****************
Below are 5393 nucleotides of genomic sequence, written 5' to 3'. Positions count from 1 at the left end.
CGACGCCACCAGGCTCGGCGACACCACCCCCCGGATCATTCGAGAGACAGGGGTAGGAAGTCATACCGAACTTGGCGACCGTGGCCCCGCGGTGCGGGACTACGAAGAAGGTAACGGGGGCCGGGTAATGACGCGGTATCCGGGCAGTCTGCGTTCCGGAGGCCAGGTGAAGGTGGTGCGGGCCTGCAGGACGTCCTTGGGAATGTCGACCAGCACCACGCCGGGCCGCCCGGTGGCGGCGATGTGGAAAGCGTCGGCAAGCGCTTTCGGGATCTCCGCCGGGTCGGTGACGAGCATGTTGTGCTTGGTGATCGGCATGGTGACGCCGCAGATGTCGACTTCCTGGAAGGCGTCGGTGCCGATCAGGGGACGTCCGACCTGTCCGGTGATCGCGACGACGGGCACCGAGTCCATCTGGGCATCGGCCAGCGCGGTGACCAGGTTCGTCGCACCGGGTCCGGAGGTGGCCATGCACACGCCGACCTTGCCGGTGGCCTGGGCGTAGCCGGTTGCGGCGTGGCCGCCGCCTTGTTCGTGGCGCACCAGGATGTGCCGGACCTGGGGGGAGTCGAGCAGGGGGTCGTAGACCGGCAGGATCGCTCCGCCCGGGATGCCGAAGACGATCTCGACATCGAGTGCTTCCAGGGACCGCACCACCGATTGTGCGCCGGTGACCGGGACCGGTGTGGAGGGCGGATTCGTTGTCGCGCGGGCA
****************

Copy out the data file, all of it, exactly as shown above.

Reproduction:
Below are 5393 nucleotides of genomic sequence, written 5' to 3'. Positions count from 1 at the left end.
CGACGCCACCAGGCTCGGCGACACCACCCCCCGGATCATTCGAGAGACAGGGGTAGGAAGTCATACCGAACTTGGCGACCGTGGCCCCGCGGTGCGGGACTACGAAGAAGGTAACGGGGGCCGGGTAATGACGCGGTATCCGGGCAGTCTGCGTTCCGGAGGCCAGGTGAAGGTGGTGCGGGCCTGCAGGACGTCCTTGGGAATGTCGACCAGCACCACGCCGGGCCGCCCGGTGGCGGCGATGTGGAAAGCGTCGGCAAGCGCTTTCGGGATCTCCGCCGGGTCGGTGACGAGCATGTTGTGCTTGGTGATCGGCATGGTGACGCCGCAGATGTCGACTTCCTGGAAGGCGTCGGTGCCGATCAGGGGACGTCCGACCTGTCCGGTGATCGCGACGACGGGCACCGAGTCCATCTGGGCATCGGCCAGCGCGGTGACCAGGTTCGTCGCACCGGGTCCGGAGGTGGCCATGCACACGCCGACCTTGCCGGTGGCCTGGGCGTAGCCGGTTGCGGCGTGGCCGCCGCCTTGTTCGTGGCGCACCAGGATGTGCCGGACCTGGGGGGAGTCGAGCAGGGGGTCGTAGACCGGCAGGATCGCTCCGCCCGGGATGCCGAAGACGATCTCGACATCGAGTGCTTCCAGGGACCGCACCACCGATTGTGCGCCGGTGACCGGGACCGGTGTGGAGGGCGGATTCGTTGTCGCGCGGGCA